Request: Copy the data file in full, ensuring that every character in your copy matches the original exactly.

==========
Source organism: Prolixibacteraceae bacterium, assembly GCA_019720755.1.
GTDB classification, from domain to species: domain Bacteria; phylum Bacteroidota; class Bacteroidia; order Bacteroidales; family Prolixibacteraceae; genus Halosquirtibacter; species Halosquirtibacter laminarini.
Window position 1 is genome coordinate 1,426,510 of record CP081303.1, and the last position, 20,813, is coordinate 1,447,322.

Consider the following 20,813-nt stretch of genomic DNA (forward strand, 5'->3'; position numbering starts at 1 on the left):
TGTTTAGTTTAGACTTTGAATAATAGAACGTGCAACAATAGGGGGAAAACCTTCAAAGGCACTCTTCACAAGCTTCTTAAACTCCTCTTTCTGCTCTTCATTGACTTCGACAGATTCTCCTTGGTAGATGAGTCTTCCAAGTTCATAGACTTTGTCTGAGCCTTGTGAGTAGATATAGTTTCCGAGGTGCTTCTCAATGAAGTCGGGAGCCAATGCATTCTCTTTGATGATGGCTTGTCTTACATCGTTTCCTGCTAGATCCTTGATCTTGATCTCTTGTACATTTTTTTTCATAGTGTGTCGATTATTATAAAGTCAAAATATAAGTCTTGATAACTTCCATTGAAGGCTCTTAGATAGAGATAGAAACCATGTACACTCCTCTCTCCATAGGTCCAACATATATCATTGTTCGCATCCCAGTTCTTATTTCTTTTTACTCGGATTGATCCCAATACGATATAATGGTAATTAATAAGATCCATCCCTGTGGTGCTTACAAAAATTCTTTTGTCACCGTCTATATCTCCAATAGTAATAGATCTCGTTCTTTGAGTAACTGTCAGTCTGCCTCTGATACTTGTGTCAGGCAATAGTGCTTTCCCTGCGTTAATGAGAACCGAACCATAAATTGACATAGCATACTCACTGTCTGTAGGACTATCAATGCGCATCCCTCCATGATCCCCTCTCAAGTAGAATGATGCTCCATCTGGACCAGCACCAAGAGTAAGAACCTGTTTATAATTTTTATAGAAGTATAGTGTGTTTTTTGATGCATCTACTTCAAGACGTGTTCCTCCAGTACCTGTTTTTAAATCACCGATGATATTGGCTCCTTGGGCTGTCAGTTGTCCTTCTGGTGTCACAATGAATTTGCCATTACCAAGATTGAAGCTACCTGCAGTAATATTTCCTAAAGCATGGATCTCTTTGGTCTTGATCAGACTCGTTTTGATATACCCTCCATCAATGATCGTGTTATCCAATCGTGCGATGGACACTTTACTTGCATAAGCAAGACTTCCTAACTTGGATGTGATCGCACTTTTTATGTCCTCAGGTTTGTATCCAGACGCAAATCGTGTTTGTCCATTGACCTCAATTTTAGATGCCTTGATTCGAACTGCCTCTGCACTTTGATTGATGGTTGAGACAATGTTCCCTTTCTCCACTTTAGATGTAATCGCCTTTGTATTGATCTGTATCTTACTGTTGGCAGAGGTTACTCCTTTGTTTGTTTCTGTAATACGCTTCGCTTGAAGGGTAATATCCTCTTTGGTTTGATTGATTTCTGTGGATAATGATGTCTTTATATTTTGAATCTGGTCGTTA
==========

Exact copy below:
Source organism: Prolixibacteraceae bacterium, assembly GCA_019720755.1.
GTDB classification, from domain to species: domain Bacteria; phylum Bacteroidota; class Bacteroidia; order Bacteroidales; family Prolixibacteraceae; genus Halosquirtibacter; species Halosquirtibacter laminarini.
Window position 1 is genome coordinate 1,426,510 of record CP081303.1, and the last position, 20,813, is coordinate 1,447,322.

Consider the following 20,813-nt stretch of genomic DNA (forward strand, 5'->3'; position numbering starts at 1 on the left):
TGTTTAGTTTAGACTTTGAATAATAGAACGTGCAACAATAGGGGGAAAACCTTCAAAGGCACTCTTCACAAGCTTCTTAAACTCCTCTTTCTGCTCTTCATTGACTTCGACAGATTCTCCTTGGTAGATGAGTCTTCCAAGTTCATAGACTTTGTCTGAGCCTTGTGAGTAGATATAGTTTCCGAGGTGCTTCTCAATGAAGTCGGGAGCCAATGCATTCTCTTTGATGATGGCTTGTCTTACATCGTTTCCTGCTAGATCCTTGATCTTGATCTCTTGTACATTTTTTTTCATAGTGTGTCGATTATTATAAAGTCAAAATATAAGTCTTGATAACTTCCATTGAAGGCTCTTAGATAGAGATAGAAACCATGTACACTCCTCTCTCCATAGGTCCAACATATATCATTGTTCGCATCCCAGTTCTTATTTCTTTTTACTCGGATTGATCCCAATACGATATAATGGTAATTAATAAGATCCATCCCTGTGGTGCTTACAAAAATTCTTTTGTCACCGTCTATATCTCCAATAGTAATAGATCTCGTTCTTTGAGTAACTGTCAGTCTGCCTCTGATACTTGTGTCAGGCAATAGTGCTTTCCCTGCGTTAATGAGAACCGAACCATAAATTGACATAGCATACTCACTGTCTGTAGGACTATCAATGCGCATCCCTCCATGATCCCCTCTCAAGTAGAATGATGCTCCATCTGGACCAGCACCAAGAGTAAGAACCTGTTTATAATTTTTATAGAAGTATAGTGTGTTTTTTGATGCATCTACTTCAAGACGTGTTCCTCCAGTACCTGTTTTTAAATCACCGATGATATTGGCTCCTTGGGCTGTCAGTTGTCCTTCTGGTGTCACAATGAATTTGCCATTACCAAGATTGAAGCTACCTGCAGTAATATTTCCTAAAGCATGGATCTCTTTGGTCTTGATCAGACTCGTTTTGATATACCCTCCATCAATGATCGTGTTATCCAATCGTGCGATGGACACTTTACTTGCATAAGCAAGACTTCCTAACTTGGATGTGATCGCACTTTTTATGTCCTCAGGTTTGTATCCAGACGCAAATCGTGTTTGTCCATTGACCTCAATTTTAGATGCCTTGATTCGAACTGCCTCTGCACTTTGATTGATGGTTGAGACAATGTTCCCTTTCTCCACTTTAGATGTAATCGCCTTTGTATTGATCTGTATCTTACTGTTGGCAGAGGTTACTCCTTTGTTTGTTTCTGTAATACGCTTCGCTTGAAGGGTAATATCCTCTTTGGTTTGATTGATTTCTGTGGATAATGATGTCTTTATATTTTGAATCTGGTCGTTA